Nearly 50 years after the end of the Vietnam War, a disturbing number of Americans still believe the stereotype that veterans are ticking time bombs ready to explode at the first provocation, a new survey has found.

Cohen Veterans Network, a non-profit group that provides mental healthcare to post 9/11 veterans, active-duty troops, and family members, recently announced the results of its survey, which looked at how much Americans actually know about post-traumatic stress disorder, commonly known as PTSD.

Of the roughly 2,000 adults surveyed, 67% indicated they believe that most veterans struggle with PTSD and 74% believe that most combat veterans experience PTSD, a Cohen Veterans Network news release says.

In fact, between 11% and 20% of Iraq and Afghanistan veterans are affected by PTSD, compared with about 12% of Gulf War veterans and roughly 15% of Vietnam War veterans, according to the U.S. Department of Veterans Affairs.

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Moreover, 26% of the survey respondents said they felt the majority of people with PTSD are violent or dangerous and 23% said they thought PTSD is not treatable, according to the Cohen Veterans Network, which was founded by hedge fund billionaire Steve Cohen.

The reality is there are a number of different ways to treat PTSD, not all of which include anti-depressants or other medications. 

PTSD is now recognized as a treatable disorder, just like depression or anxiety, said Randy Noller, Veterans Affairs spokesman. One analysis found that the health of 44% of 81,000 patients with PTSD improved after treatment and they no longer met the criteria of post-traumatic stress disorder.  

The VA has also found that 53% of patients who received trauma-focused therapies and 42% of patients treated with medications no longer show signs of PTSD.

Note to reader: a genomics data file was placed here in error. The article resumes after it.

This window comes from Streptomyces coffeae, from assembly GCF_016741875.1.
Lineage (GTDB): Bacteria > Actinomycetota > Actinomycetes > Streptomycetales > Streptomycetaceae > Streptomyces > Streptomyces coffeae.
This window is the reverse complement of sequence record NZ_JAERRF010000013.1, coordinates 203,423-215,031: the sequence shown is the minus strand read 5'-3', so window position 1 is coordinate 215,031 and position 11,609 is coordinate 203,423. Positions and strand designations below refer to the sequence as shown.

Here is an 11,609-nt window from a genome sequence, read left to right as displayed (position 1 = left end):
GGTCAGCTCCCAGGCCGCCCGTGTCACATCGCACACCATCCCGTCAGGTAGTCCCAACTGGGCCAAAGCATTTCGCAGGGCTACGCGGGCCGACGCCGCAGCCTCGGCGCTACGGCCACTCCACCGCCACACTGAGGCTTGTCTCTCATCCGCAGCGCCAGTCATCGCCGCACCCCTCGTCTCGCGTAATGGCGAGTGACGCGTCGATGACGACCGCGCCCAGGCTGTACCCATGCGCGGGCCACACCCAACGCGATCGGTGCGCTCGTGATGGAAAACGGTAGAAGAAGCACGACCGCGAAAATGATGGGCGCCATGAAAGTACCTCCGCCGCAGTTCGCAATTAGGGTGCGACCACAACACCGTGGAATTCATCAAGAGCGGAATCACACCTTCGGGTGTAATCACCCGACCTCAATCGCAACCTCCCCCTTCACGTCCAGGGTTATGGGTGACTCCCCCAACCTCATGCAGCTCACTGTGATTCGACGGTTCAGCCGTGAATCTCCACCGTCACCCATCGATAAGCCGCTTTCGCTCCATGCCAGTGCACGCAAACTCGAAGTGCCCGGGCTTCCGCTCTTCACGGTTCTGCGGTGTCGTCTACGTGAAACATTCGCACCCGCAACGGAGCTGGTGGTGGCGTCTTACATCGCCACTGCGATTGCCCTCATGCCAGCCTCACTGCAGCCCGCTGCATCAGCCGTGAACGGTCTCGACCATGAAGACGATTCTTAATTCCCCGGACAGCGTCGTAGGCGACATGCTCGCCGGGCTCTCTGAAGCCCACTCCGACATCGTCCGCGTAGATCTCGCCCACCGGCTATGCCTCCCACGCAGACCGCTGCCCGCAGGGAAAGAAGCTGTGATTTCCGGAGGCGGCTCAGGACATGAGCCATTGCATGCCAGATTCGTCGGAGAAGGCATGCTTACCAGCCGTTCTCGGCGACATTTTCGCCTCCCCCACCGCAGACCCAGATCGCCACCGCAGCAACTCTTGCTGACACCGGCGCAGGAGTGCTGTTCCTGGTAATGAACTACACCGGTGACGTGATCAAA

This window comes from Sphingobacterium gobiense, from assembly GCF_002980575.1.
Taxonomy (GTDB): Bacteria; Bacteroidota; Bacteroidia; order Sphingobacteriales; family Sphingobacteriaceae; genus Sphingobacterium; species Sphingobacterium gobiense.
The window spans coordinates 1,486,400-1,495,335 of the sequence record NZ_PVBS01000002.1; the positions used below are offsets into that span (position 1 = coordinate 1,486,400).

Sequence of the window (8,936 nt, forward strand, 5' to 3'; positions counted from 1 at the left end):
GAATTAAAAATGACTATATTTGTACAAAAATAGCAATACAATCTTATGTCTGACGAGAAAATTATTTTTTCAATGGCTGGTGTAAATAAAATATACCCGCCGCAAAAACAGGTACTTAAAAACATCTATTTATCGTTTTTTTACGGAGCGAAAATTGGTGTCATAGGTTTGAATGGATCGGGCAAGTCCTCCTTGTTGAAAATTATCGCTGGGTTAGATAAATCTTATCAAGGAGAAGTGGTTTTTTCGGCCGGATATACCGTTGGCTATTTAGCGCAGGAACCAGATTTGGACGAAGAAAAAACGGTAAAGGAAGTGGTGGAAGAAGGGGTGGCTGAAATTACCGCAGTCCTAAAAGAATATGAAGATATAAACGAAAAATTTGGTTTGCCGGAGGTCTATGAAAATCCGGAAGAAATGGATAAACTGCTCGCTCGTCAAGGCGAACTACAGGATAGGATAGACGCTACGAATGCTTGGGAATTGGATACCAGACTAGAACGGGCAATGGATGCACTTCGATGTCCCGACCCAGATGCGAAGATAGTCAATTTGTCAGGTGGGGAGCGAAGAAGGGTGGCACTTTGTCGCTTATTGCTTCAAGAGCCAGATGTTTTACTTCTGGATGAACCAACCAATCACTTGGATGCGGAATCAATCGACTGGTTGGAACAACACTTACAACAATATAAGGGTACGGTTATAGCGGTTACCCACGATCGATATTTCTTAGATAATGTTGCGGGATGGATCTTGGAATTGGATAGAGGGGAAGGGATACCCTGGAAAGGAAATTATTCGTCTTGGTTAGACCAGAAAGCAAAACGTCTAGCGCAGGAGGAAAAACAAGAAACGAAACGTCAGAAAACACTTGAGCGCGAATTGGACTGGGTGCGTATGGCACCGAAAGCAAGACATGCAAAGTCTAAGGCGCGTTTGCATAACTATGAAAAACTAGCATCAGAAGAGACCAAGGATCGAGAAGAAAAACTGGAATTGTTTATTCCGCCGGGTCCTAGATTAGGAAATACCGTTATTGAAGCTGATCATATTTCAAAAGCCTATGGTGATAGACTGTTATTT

“As with other mental disorders, a person may have to try more than one treatment to find what works best for them,” Noller said. “However, findings like this show that recovery is possible.”  

“With over 30 years of investigation, researchers have demonstrated that the majority of clients treated by psychotherapy successfully recover from PTSD or dramatically improve,” Kristy Center, now a clinical psychologist with the VA, wrote for Cohen Veterans Network in 2018. “There is also strong evidence that early detection and accurate intervention lead to the best results.”

The image of the rogue combat veteran with PTSD has been fostered by movies such as Rambo, the story of a Vietnam/Afghanistan/Burma veteran who goes from waging war on a small town sheriff’s department to digging an elaborate labyrinth of tunnels underneath his farm to work out his feelings and ultimately destroy a drug cartel.

In 2009, Penn State was criticized after it produced a video to help faculty that portrayed a young veteran as a potential threat to his professor.

“You’ve made it very clear in your class how you feel about the war and you’re taking it out on me,” the actor who played the veteran said in the video.